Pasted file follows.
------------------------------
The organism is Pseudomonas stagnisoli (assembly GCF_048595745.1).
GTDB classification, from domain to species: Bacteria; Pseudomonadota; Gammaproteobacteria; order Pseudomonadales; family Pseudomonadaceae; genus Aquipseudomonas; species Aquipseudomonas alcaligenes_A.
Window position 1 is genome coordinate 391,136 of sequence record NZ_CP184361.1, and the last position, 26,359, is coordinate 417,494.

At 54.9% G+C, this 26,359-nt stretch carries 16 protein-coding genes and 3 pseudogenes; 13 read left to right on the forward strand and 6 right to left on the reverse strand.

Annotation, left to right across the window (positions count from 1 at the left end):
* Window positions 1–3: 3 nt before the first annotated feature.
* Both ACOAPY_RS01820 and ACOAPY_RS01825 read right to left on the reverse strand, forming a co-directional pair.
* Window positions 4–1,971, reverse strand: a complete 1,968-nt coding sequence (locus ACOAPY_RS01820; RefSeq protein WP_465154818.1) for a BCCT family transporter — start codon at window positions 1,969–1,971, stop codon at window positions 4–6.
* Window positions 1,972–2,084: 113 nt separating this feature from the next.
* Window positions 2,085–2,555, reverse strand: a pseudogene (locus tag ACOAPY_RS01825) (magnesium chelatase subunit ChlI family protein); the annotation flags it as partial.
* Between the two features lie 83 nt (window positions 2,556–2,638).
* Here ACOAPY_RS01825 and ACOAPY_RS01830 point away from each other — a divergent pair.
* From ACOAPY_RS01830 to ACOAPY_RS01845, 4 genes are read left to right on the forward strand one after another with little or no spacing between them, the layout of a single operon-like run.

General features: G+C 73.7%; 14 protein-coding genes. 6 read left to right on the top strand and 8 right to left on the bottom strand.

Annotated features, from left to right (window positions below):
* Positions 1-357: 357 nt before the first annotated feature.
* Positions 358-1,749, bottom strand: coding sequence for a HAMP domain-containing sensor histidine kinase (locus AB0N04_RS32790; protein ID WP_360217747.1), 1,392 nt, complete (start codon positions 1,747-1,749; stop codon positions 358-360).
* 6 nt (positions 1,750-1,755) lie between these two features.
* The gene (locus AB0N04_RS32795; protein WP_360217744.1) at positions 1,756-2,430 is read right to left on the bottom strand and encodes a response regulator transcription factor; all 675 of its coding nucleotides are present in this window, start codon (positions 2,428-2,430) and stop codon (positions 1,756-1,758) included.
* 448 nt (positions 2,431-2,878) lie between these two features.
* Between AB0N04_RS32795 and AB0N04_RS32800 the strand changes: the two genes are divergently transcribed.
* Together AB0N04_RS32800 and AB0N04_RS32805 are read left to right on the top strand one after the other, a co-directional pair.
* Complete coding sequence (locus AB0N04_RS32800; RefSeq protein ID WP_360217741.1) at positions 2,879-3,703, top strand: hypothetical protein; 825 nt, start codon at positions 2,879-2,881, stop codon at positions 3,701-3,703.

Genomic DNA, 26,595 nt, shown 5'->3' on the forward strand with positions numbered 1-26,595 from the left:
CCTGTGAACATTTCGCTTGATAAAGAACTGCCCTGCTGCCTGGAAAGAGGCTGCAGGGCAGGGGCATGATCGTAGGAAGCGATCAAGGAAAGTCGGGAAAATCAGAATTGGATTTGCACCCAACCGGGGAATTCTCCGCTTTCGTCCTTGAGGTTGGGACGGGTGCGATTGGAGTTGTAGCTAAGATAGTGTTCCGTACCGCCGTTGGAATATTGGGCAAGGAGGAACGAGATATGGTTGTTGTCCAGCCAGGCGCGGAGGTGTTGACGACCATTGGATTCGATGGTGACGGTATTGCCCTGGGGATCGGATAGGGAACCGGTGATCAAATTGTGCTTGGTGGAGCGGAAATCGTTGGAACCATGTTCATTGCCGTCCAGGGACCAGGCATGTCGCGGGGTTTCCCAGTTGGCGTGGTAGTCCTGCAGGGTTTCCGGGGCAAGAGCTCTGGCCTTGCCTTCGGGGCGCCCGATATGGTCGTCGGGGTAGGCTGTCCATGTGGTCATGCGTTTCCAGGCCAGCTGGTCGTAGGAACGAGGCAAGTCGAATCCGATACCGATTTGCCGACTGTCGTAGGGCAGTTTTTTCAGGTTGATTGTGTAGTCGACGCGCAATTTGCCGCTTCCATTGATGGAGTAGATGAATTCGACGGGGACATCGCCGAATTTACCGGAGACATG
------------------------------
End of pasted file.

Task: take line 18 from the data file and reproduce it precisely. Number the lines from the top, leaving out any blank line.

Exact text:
* 6 nt (positions 1,750-1,755) lie between these two features.